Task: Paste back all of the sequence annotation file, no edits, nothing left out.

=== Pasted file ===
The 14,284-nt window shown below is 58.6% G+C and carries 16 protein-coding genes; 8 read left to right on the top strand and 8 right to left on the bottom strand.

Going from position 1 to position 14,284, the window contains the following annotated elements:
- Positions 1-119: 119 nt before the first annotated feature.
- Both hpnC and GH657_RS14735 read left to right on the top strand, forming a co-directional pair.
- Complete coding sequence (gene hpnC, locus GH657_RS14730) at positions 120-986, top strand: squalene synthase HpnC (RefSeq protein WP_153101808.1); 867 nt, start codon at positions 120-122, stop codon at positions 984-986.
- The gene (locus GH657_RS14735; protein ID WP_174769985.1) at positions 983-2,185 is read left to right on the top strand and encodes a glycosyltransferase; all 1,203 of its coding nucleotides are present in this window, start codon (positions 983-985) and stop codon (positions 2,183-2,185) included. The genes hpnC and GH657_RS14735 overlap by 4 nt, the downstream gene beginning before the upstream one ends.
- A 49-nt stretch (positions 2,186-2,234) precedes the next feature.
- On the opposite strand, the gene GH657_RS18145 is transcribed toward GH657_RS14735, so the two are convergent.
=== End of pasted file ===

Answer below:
The 14,284-nt window shown below is 58.6% G+C and carries 16 protein-coding genes; 8 read left to right on the top strand and 8 right to left on the bottom strand.

Going from position 1 to position 14,284, the window contains the following annotated elements:
- Positions 1-119: 119 nt before the first annotated feature.
- Both hpnC and GH657_RS14735 read left to right on the top strand, forming a co-directional pair.
- Complete coding sequence (gene hpnC, locus GH657_RS14730) at positions 120-986, top strand: squalene synthase HpnC (RefSeq protein WP_153101808.1); 867 nt, start codon at positions 120-122, stop codon at positions 984-986.
- The gene (locus GH657_RS14735; protein ID WP_174769985.1) at positions 983-2,185 is read left to right on the top strand and encodes a glycosyltransferase; all 1,203 of its coding nucleotides are present in this window, start codon (positions 983-985) and stop codon (positions 2,183-2,185) included. The genes hpnC and GH657_RS14735 overlap by 4 nt, the downstream gene beginning before the upstream one ends.
- A 49-nt stretch (positions 2,186-2,234) precedes the next feature.
- On the opposite strand, the gene GH657_RS18145 is transcribed toward GH657_RS14735, so the two are convergent.